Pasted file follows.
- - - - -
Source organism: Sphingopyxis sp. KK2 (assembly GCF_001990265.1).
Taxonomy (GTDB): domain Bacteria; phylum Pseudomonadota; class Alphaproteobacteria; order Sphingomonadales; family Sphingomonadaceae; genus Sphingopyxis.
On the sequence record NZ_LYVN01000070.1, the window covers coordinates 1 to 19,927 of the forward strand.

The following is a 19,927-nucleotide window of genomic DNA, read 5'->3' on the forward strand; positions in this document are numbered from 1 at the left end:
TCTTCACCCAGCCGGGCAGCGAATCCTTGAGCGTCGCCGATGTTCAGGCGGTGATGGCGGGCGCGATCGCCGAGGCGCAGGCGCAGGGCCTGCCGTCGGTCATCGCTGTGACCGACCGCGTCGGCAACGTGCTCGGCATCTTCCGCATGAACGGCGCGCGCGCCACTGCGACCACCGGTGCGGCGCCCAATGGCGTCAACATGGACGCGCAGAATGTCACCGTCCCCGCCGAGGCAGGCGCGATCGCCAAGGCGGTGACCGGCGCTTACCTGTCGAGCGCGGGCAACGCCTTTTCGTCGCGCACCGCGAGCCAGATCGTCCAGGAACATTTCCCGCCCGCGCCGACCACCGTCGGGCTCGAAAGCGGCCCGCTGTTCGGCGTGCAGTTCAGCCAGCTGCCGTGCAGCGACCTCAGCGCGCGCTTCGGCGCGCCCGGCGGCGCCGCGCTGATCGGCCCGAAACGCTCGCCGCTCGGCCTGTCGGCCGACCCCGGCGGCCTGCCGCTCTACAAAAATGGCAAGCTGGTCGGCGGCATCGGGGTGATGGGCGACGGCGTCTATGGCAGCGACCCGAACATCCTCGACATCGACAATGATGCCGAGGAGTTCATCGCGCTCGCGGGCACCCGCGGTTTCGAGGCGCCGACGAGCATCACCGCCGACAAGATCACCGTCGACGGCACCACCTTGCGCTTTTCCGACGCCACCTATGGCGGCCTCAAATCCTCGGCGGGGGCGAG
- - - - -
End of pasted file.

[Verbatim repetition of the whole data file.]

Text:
Source organism: Sphingopyxis sp. KK2 (assembly GCF_001990265.1).
Taxonomy (GTDB): domain Bacteria; phylum Pseudomonadota; class Alphaproteobacteria; order Sphingomonadales; family Sphingomonadaceae; genus Sphingopyxis.
On the sequence record NZ_LYVN01000070.1, the window covers coordinates 1 to 19,927 of the forward strand.

The following is a 19,927-nucleotide window of genomic DNA, read 5'->3' on the forward strand; positions in this document are numbered from 1 at the left end:
TCTTCACCCAGCCGGGCAGCGAATCCTTGAGCGTCGCCGATGTTCAGGCGGTGATGGCGGGCGCGATCGCCGAGGCGCAGGCGCAGGGCCTGCCGTCGGTCATCGCTGTGACCGACCGCGTCGGCAACGTGCTCGGCATCTTCCGCATGAACGGCGCGCGCGCCACTGCGACCACCGGTGCGGCGCCCAATGGCGTCAACATGGACGCGCAGAATGTCACCGTCCCCGCCGAGGCAGGCGCGATCGCCAAGGCGGTGACCGGCGCTTACCTGTCGAGCGCGGGCAACGCCTTTTCGTCGCGCACCGCGAGCCAGATCGTCCAGGAACATTTCCCGCCCGCGCCGACCACCGTCGGGCTCGAAAGCGGCCCGCTGTTCGGCGTGCAGTTCAGCCAGCTGCCGTGCAGCGACCTCAGCGCGCGCTTCGGCGCGCCCGGCGGCGCCGCGCTGATCGGCCCGAAACGCTCGCCGCTCGGCCTGTCGGCCGACCCCGGCGGCCTGCCGCTCTACAAAAATGGCAAGCTGGTCGGCGGCATCGGGGTGATGGGCGACGGCGTCTATGGCAGCGACCCGAACATCCTCGACATCGACAATGATGCCGAGGAGTTCATCGCGCTCGCGGGCACCCGCGGTTTCGAGGCGCCGACGAGCATCACCGCCGACAAGATCACCGTCGACGGCACCACCTTGCGCTTTTCCGACGCCACCTATGGCGGCCTCAAATCCTCGGCGGGGGCGAG